Christchurch Council completely off its core business

Apparently all the roads, sewage and infrastructure problems in Christchurch are totally fixed and there is nothing else to do.

Because now the council wants to work on making our children healthier.

The Christchurch City Council is considering taking on fast food outlets by offering more healthy options such as tap water and fruit from edible gardens.

The steps are seen as a way to tackle what it is calling food deserts – places where it is difficult to find anything but junk food to eat.

The draft Healthy Food Action Plan talks about creating an oasis of healthy options in the city’s food deserts as a way to combat the influence of fast food.

The proposal is a compromise solution, following calls from the community for a by-law to be used to prevent outlets selling junk food setting up near schools – something the council said it could not do.

Councillor Aaron Keown, an advocate of the plan, said the measures could be as simple as making land available for community groups to plant fruit trees and vegetables.

“Kids given the option will grab fruit off a tree, I think we all did it when we were younger, probably even got in trouble for it now and then. Well we’re going to take the opposite approach and make sure those fruit trees are growing in a lot of neighbourhoods and people can steal fruit from the tree whenever they want.”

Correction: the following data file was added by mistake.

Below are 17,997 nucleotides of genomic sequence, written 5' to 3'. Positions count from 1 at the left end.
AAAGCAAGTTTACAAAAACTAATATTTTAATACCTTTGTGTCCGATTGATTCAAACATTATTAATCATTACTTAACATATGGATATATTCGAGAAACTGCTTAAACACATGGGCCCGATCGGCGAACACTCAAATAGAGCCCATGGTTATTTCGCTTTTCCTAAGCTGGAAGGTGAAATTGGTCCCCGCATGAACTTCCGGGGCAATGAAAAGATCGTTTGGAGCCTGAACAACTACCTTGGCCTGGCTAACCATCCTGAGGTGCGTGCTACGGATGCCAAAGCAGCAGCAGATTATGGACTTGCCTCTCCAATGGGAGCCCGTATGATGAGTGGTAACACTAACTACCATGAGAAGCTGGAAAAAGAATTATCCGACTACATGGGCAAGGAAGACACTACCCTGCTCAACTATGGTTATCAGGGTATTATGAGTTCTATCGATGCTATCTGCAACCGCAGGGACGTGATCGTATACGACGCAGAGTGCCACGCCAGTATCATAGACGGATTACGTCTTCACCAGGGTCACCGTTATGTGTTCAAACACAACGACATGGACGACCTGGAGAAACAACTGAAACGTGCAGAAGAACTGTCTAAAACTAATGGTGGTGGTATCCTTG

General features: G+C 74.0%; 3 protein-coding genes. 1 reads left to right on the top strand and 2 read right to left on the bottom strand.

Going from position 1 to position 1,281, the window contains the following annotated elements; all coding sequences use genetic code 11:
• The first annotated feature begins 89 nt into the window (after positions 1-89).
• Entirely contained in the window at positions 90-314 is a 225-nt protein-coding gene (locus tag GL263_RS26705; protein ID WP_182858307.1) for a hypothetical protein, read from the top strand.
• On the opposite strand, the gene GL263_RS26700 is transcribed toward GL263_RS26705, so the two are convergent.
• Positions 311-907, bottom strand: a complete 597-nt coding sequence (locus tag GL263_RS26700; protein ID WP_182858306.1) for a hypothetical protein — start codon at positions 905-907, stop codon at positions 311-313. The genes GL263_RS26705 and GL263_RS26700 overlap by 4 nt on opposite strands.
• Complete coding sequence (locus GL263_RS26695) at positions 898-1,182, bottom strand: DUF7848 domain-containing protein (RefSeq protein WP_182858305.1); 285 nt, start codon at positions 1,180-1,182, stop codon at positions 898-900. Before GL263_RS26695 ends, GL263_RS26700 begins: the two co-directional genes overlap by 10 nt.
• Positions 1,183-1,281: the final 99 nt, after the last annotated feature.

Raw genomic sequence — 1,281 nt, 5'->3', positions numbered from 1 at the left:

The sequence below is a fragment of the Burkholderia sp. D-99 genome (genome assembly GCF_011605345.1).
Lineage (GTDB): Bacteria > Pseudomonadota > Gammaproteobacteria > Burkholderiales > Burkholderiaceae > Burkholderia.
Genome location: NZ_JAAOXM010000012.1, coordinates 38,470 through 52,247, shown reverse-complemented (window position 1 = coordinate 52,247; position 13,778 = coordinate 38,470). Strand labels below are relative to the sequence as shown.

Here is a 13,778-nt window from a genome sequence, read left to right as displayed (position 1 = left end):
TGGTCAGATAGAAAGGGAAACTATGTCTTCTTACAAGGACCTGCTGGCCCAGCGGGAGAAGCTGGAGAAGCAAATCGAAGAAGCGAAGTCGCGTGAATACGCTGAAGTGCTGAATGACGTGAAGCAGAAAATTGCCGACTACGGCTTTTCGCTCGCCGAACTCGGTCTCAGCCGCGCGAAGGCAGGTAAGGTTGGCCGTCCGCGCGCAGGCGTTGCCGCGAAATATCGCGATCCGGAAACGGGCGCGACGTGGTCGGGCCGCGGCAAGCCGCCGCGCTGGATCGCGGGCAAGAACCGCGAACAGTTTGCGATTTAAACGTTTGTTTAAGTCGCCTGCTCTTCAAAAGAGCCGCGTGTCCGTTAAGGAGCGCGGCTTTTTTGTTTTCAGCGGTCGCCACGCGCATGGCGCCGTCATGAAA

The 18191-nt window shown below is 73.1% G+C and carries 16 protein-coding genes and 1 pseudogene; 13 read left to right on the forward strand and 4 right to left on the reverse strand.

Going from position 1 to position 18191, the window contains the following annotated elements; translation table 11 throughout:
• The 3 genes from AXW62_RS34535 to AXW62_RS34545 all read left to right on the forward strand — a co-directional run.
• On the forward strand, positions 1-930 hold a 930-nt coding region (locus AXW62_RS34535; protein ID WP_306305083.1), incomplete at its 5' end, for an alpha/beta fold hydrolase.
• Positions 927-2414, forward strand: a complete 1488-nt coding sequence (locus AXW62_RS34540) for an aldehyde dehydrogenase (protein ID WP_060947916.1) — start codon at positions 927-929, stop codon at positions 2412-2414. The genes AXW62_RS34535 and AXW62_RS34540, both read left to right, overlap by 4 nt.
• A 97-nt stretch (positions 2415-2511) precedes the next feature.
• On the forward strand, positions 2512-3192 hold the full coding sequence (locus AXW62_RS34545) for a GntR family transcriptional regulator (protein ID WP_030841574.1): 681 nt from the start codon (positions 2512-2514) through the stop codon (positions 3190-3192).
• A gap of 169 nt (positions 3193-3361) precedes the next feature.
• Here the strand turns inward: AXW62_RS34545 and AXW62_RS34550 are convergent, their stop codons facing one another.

The plan also looks at re-purposing the old tea-rooms at the Botanic Gardens – once the place to get a custard square and a pie – as a place where people could be taught how to grow their own food and how to cook it.

“A lot of people would have seen some of the work that [UK chef] Jamie Oliver’s done when he’s gone in to low-decile schools and taught the children about what they’re eating and about food and it changes them dramatically.

“There were schools with hundreds of children and none of them obese. That’s a clear example of what some good education and motivation can do in a community.”

Mr Keown said the initiative would be paid for within existing budgets

I’m not saying these are bad ideas or goals that aren’t laudable.   I’m saying a city council has no business worrying about the health and diet of the children living in the city.  There are parents, families, medical clinics and over-all government policies that take care of that.

And this whole “would be paid for within existing budgets” is a standard way of not telling rate payers what the money is being taken from.  It can’t be spent twice.

When things like this happen I feel there is no need for a rates rise.  People at council clearly have enough money for vanity projects.



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As much at home writing editorials as being the subject of them, Cam has won awards, including the Canon Media Award for his work on the Len Brown/Bevan Chuang story. When he’s not creating the news, he tends to be in it, with protagonists using the courts, media and social media to deliver financial as well as death threats.

They say that news is something that someone, somewhere, wants kept quiet. Cam Slater doesn’t do quiet and, as a result, he is a polarising, controversial but highly effective journalist who takes no prisoners.

He is fearless in his pursuit of a story.

Love him or loathe him, you can’t ignore him.

To read Cam’s previous articles click on his name in blue.